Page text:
What type of credit card are you interested in?
How much do you spend per month?
Do you carry a balance?

6. Spend Wisely

It goes without saying that credit cards are not "free money." Even if you know that, though, sometimes they can feel that way. It's so easy to just slide your card, sign your name, and take off, without actually thinking about whether you can pay for what you just bought.

If you find yourself struggling with this, back off from using your card for a while. You may want to keep certain payments, like utilities, on the card, but leave it at home when you leave the house. That way, you will be able to keep earning some rewards but you won't spend more than you can afford.

7. Plan Large Purchases

One of the best ways to earn rewards on a card can be to use it for large purchase. Some friends of mine paid their tuition on a card throughout college, and flew home for free nearly every semester. However, they did this knowing that they had the money to pay the bill, or that they had loan money coming in that would cover it.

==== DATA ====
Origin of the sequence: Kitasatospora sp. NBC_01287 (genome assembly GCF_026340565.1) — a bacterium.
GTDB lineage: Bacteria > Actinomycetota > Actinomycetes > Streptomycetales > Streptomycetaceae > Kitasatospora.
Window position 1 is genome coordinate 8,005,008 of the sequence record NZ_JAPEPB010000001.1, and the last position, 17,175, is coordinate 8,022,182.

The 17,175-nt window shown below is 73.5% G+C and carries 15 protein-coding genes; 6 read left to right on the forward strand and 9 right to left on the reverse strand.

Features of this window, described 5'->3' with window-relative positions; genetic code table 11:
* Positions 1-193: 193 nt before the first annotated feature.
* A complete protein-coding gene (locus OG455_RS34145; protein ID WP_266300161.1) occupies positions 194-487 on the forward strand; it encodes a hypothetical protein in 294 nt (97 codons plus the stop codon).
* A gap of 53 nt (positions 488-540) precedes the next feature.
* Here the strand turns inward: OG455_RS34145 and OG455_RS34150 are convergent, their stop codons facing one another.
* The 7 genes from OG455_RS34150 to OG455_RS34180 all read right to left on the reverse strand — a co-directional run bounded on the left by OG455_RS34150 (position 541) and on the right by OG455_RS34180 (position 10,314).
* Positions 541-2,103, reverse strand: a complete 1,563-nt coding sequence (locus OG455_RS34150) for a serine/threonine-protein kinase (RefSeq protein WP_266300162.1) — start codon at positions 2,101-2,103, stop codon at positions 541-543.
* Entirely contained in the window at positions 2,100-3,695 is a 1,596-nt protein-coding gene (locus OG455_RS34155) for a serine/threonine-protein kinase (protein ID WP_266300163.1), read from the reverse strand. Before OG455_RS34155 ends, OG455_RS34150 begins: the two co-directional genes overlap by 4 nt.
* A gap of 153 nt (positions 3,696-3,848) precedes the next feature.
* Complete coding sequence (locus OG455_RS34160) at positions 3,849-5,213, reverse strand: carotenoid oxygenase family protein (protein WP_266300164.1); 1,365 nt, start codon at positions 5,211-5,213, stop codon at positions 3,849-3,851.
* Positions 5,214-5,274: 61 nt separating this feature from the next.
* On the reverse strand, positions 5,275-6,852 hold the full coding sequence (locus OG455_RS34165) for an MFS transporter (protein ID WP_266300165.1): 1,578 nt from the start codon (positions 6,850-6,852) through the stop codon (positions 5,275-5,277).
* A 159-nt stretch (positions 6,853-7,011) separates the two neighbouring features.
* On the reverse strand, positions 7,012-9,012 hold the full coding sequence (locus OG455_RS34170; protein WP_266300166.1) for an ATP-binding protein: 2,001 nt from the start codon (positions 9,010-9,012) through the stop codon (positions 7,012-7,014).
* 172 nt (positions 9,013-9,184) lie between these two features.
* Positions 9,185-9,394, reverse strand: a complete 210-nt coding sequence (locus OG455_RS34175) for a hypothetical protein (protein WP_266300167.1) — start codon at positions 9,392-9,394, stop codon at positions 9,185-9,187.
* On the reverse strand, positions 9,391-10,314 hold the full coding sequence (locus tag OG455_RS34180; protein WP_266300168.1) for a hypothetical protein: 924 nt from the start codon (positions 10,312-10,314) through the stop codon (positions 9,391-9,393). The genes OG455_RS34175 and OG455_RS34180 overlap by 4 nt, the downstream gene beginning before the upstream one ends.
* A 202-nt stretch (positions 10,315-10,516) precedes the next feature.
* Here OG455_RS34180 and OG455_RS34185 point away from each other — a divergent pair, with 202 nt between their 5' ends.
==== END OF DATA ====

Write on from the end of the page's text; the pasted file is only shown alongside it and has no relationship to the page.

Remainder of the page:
If you know for sure that you can cover the expense, there's no reason not to put it on the card and earn rewards for it. However, if there's any question about being able to afford whatever you're buying, consider setting up a payment plan (still using the card!), or covering your costs another way.

8. Check Your Statement